Guyana, an English-speaking country on the north coast of South America, has the highest suicide rate in the world. Nurses are an integral part of the healthcare team working with patients experiencing psychological distress and are uniquely qualified to add to the discourse on factors contributing to the high suicide rate in Guyana. The purpose of this study was to explore the attitudes and experiences of nurses and nurse assistants in Guyana related to suicide. Nine registered nurses and nurse assistants who worked at a private hospital in Georgetown, Guyana, were recruited to participate in a focus group. The focus group lasted approximately 70 minutes and was recorded. The audio recordings were later transcribed word for word. Four themes emerged from the data: family issues as they relate to the high suicide rate, suicide attempts as a cry for help, lack of support, and coping mechanisms used by nurses when caring for victims of attempted suicide. Nurses are uniquely positioned to intervene with families in crisis, whether it be suicide, suicide attempts, or the underlying factors of family dysfunction, child maltreatment, poverty, or alcoholism. Establishing forensic nursing as a specialty in Guyana would validate this important role through education and certification of nurses.

  3. The water bugs (Heteroptera: Nepomorpha) of the Guyana Region

    NARCIS (Netherlands)

    Nieser, N.


    NEPOMORPHA OF THE GUYANA REGION The Nepomorpha of the Guyana Region are keyed out and described. In addition distributional, faunistical and comparative notes on the species are given. New species and subspecies: Ochterus aeneifrons surinamensis, O. tenebrosus; Limnocoris fittkaui surinamensis;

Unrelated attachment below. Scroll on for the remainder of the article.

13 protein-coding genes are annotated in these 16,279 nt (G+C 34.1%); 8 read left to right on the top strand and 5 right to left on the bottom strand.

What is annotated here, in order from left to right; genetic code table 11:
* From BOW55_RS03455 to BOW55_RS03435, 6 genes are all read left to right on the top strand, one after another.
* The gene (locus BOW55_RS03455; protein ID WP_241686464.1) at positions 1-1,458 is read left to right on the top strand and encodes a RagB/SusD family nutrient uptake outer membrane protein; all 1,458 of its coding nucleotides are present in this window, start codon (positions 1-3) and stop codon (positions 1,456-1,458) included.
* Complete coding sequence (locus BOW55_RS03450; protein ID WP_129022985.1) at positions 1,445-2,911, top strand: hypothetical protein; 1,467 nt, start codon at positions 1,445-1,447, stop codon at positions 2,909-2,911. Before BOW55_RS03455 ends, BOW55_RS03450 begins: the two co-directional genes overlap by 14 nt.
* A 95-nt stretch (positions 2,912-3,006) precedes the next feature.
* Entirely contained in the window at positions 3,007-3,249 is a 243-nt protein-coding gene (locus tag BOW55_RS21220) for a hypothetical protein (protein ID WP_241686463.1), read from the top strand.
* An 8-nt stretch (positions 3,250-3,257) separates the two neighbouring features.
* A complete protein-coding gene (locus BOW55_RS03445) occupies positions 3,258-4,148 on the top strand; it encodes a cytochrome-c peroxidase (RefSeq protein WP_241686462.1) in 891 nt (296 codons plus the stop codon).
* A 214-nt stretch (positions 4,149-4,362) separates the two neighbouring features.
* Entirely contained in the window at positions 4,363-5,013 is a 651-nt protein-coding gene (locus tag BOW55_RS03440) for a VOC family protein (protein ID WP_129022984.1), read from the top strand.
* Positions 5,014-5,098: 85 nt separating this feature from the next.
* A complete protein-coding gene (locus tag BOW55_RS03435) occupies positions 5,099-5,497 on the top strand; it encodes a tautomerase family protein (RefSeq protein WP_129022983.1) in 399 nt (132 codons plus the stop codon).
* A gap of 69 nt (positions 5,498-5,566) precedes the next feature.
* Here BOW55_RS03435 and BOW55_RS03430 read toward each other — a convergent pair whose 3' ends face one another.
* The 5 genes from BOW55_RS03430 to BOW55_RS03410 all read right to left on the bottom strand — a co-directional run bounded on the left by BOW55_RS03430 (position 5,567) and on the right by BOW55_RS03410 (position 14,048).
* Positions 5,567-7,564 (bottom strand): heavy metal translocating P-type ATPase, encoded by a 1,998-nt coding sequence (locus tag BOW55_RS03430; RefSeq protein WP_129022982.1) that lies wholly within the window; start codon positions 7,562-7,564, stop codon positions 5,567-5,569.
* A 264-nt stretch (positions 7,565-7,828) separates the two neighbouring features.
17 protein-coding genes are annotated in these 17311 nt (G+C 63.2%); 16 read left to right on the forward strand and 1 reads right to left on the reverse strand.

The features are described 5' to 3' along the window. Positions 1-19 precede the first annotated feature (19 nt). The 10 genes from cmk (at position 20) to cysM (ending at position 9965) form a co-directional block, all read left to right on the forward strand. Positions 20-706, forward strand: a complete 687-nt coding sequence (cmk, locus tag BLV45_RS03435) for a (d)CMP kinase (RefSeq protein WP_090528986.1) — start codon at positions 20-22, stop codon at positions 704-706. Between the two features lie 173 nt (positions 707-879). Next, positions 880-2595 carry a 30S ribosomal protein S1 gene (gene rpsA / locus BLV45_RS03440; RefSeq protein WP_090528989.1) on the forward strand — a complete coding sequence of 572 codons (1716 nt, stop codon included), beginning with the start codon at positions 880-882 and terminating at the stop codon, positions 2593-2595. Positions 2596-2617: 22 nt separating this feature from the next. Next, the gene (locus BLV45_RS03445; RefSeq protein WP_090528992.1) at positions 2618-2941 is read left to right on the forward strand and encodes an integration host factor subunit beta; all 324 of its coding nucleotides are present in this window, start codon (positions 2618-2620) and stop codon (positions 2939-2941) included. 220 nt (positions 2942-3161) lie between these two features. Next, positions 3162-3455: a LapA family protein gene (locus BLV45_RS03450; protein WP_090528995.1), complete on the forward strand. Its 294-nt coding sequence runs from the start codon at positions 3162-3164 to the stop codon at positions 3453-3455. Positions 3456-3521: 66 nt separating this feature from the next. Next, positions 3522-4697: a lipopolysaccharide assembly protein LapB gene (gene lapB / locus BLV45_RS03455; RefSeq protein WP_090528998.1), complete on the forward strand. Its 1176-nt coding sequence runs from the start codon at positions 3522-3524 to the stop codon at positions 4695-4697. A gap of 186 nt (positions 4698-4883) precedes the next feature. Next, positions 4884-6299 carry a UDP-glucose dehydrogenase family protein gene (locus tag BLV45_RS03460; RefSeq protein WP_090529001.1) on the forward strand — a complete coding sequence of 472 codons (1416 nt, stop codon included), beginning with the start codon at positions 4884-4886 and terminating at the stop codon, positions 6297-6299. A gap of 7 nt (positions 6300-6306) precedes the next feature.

4. Soils of the rainforest in Central Guyana

    NARCIS (Netherlands)

    Kekem, van A.J.; Pulles, J.H.M.; Khan, Z.


    A soil survey was carried out in the Mabura-Kurupukari area (Guyana) to provide basic data for decisions on sustained use of the forest. Soils of the hills and dissected erosional plains have been formed in residual rock and are shallow to deep, stonyand clayey. The dissected sedimentary plains

  5. Preliminary checklist of amphibians and reptiles from Baramita, Guyana (United States)

    Reynolds, R.P.; MacCulloch, R.D.


    We provide an initial checklist of the herpetofauna of Baramita, a lowland rainforest site in the Northwest Region of Guyana. Twenty-five amphibian and 28 reptile species were collected during two separate dry-season visits. New country records for two species of snakes are documented, contributing to the knowledge on the incompletely known herpetofauna of Guyana.